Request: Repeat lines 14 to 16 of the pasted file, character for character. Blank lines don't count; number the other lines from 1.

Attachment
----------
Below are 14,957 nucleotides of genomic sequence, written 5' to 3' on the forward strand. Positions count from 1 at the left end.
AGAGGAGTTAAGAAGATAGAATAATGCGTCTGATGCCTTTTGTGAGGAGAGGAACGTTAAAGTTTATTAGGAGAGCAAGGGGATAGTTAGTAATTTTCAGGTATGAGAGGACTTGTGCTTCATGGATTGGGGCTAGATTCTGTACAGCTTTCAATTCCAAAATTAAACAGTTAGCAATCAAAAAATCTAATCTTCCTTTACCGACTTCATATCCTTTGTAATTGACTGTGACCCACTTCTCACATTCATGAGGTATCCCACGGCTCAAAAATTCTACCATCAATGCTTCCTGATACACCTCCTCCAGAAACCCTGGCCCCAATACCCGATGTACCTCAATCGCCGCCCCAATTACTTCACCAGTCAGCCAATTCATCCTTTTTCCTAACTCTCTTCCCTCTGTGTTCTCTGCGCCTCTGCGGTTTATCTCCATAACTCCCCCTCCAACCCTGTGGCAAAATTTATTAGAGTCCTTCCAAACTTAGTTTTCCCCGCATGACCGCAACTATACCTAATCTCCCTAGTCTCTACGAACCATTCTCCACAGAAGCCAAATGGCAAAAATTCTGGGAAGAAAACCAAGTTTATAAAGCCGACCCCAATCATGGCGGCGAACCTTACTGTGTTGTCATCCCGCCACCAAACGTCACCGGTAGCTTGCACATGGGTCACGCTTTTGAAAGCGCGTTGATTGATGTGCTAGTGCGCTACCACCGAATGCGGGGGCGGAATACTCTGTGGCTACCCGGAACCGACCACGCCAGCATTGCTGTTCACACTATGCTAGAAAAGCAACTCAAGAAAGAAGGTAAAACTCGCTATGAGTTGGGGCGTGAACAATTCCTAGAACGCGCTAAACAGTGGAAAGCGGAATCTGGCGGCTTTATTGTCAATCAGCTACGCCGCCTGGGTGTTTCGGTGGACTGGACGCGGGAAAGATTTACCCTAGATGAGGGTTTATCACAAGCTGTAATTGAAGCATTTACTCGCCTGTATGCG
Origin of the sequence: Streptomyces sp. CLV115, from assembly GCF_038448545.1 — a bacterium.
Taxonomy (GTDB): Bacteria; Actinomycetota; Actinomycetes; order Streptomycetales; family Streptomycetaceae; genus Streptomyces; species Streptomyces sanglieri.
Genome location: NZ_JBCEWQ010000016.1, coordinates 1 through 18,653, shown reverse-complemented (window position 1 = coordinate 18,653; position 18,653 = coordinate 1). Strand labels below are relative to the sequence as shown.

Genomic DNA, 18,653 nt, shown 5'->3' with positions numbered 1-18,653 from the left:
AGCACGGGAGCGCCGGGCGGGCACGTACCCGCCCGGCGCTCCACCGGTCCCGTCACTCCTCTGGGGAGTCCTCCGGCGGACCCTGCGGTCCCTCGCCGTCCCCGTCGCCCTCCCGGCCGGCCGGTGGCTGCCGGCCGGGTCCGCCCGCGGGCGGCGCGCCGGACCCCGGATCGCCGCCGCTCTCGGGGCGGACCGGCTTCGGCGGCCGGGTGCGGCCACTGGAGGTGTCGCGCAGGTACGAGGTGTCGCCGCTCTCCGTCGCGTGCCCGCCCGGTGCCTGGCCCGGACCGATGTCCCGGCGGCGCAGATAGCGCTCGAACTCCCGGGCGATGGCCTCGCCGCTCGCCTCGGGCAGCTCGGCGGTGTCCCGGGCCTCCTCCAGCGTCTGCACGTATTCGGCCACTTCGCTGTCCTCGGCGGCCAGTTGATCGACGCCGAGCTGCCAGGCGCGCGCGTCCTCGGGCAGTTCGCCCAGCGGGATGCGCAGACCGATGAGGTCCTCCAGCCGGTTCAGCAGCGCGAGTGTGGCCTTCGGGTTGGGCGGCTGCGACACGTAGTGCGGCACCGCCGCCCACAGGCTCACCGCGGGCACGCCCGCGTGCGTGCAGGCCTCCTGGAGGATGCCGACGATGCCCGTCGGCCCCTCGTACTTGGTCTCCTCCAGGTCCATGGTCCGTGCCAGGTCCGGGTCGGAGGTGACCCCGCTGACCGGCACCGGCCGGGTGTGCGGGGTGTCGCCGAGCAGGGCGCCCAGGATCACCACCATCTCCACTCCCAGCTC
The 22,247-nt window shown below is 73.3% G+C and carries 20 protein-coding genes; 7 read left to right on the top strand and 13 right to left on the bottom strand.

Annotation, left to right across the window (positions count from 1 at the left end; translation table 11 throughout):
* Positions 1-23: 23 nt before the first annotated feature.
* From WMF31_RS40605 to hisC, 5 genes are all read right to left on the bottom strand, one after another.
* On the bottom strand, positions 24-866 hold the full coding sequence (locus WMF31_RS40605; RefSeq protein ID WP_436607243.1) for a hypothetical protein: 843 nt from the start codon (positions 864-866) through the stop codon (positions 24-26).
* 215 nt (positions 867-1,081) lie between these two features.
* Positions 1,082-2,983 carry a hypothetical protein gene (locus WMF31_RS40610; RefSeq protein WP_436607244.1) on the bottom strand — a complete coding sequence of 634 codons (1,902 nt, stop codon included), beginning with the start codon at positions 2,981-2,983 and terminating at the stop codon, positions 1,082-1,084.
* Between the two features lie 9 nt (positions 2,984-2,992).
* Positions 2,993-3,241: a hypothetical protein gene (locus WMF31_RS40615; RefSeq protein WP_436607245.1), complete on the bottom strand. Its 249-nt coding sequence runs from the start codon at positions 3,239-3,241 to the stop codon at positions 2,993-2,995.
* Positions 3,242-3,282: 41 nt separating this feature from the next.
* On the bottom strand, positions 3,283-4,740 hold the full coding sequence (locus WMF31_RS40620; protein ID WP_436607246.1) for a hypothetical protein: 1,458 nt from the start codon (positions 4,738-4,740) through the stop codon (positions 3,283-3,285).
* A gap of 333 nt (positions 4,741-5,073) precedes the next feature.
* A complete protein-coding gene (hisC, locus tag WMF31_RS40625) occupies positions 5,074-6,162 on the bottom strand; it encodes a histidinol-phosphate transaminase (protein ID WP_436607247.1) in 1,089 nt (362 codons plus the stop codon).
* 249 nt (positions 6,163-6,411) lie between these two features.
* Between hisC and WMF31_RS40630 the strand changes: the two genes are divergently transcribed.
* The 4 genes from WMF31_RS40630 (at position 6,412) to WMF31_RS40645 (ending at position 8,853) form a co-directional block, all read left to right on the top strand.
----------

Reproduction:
* Positions 1,082-2,983 carry a hypothetical protein gene (locus WMF31_RS40610; RefSeq protein WP_436607244.1) on the bottom strand — a complete coding sequence of 634 codons (1,902 nt, stop codon included), beginning with the start codon at positions 2,981-2,983 and terminating at the stop codon, positions 1,082-1,084.
* Between the two features lie 9 nt (positions 2,984-2,992).
* Positions 2,993-3,241: a hypothetical protein gene (locus WMF31_RS40615; RefSeq protein WP_436607245.1), complete on the bottom strand. Its 249-nt coding sequence runs from the start codon at positions 3,239-3,241 to the stop codon at positions 2,993-2,995.